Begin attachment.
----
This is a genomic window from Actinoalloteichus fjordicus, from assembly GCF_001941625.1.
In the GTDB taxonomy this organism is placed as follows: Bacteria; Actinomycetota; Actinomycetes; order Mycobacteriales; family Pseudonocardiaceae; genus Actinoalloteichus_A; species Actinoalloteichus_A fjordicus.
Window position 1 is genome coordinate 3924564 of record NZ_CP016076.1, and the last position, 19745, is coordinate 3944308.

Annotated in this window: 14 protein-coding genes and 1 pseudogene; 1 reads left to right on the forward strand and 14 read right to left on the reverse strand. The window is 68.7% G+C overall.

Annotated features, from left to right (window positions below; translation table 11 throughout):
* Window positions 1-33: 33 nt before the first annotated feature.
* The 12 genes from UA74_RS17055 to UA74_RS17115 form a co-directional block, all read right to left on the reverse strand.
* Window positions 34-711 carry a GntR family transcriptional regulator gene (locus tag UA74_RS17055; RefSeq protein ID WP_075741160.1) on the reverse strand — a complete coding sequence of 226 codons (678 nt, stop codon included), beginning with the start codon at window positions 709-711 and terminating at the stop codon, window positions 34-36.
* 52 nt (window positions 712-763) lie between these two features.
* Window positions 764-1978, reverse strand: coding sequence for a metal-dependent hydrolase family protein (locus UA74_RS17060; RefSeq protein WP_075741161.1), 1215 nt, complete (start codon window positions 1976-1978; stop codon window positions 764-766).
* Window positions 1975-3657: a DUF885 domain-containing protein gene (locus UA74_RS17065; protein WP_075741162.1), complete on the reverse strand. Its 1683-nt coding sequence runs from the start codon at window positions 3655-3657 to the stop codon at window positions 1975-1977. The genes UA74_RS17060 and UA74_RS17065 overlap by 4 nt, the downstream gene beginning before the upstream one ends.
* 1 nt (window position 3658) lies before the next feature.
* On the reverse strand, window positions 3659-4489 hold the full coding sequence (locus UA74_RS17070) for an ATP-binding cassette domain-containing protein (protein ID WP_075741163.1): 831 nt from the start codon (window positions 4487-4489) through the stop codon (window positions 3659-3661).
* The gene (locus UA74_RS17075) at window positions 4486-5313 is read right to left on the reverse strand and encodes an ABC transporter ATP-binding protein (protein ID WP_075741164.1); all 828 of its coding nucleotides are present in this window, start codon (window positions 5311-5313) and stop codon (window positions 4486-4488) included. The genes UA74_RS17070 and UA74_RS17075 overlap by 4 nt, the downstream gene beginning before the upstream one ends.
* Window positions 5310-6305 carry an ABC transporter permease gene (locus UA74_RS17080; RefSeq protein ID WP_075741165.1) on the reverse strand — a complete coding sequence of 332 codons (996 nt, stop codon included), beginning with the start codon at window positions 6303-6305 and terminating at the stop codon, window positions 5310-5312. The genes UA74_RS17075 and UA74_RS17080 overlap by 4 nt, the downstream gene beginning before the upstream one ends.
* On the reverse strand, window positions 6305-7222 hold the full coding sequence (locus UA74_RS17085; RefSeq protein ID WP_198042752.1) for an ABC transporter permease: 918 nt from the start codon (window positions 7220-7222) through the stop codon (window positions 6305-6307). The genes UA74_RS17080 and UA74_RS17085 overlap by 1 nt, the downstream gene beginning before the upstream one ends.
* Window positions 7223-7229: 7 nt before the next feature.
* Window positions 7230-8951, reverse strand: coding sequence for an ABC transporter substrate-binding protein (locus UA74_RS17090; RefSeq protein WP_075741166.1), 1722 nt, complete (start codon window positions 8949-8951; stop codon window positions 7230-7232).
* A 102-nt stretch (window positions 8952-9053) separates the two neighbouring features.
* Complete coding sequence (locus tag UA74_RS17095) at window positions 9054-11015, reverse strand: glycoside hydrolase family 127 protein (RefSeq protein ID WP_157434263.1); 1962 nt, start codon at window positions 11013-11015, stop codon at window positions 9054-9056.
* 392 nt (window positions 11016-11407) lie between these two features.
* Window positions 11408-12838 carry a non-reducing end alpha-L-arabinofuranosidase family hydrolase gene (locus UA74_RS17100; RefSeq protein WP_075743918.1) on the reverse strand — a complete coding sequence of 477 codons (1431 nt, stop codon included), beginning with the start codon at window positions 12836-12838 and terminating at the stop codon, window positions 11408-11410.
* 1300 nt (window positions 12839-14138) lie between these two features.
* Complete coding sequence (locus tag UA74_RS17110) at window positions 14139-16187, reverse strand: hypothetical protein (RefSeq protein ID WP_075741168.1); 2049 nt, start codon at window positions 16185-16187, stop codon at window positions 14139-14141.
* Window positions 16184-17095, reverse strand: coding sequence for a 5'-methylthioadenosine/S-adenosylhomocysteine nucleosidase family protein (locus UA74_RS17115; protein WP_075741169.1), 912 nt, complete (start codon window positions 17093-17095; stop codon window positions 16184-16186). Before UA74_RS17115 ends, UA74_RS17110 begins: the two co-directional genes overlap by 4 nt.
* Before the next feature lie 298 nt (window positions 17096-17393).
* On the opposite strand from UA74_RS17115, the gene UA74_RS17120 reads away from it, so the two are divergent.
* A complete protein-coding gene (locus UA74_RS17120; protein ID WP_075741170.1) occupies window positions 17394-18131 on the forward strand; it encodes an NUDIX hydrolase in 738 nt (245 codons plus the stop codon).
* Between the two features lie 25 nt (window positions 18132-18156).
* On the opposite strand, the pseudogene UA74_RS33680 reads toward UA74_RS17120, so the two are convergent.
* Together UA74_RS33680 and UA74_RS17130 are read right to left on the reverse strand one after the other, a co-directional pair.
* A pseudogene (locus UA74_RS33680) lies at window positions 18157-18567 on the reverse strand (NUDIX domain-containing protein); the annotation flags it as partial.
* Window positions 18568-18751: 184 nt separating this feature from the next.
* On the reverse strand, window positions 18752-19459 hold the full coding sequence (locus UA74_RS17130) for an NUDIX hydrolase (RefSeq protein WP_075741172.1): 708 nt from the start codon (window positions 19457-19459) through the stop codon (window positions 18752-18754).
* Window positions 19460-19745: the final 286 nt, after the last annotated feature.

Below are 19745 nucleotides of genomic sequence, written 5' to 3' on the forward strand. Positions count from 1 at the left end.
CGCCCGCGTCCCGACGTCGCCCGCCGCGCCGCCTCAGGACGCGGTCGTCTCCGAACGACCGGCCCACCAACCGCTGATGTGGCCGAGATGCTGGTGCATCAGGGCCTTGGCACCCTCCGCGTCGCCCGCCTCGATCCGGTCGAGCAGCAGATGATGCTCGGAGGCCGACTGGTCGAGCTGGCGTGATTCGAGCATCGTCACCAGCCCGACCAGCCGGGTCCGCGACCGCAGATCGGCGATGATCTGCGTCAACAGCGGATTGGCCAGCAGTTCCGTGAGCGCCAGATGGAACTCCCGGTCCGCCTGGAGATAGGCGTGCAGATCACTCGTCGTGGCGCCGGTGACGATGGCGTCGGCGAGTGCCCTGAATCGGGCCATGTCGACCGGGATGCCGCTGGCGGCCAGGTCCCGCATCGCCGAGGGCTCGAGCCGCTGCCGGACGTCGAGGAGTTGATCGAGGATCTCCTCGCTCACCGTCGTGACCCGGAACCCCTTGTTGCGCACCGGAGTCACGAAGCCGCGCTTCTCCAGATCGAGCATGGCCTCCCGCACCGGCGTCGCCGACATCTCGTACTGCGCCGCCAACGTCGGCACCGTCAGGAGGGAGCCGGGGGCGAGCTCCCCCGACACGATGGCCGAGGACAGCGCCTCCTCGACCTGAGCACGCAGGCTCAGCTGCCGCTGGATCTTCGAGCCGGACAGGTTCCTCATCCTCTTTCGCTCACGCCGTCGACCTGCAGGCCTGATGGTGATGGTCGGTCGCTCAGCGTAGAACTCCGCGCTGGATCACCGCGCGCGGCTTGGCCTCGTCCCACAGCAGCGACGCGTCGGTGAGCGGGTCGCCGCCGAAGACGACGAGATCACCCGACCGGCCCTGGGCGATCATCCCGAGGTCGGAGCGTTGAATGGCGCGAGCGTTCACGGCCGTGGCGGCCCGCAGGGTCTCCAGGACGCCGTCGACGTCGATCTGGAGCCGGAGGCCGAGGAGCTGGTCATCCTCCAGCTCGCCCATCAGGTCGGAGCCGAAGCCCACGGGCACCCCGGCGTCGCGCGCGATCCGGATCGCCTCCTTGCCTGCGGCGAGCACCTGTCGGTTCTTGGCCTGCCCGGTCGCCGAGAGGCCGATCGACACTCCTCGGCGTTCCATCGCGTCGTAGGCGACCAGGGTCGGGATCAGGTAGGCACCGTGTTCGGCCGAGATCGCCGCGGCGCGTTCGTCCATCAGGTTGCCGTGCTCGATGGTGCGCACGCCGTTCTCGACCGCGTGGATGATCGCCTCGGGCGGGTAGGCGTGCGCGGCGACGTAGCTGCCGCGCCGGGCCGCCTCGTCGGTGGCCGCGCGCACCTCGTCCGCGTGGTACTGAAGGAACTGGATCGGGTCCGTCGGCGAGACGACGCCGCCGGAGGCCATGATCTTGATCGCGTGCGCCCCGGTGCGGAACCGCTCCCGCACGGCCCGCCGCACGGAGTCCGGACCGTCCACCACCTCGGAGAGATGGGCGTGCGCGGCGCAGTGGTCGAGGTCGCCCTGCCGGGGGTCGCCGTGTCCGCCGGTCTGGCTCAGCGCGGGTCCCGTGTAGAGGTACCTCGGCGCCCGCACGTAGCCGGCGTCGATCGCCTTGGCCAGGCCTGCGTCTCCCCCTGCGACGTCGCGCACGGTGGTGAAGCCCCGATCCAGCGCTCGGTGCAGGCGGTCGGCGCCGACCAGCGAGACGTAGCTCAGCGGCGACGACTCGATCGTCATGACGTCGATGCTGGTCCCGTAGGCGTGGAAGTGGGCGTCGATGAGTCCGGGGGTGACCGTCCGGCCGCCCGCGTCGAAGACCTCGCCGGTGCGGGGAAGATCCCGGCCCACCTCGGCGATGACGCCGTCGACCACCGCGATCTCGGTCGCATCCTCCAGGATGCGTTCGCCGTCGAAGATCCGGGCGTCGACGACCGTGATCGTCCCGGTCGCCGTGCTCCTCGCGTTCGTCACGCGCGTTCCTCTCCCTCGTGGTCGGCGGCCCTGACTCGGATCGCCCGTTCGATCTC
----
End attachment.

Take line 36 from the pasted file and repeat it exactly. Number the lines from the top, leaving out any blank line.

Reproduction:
Below are 19745 nucleotides of genomic sequence, written 5' to 3' on the forward strand. Positions count from 1 at the left end.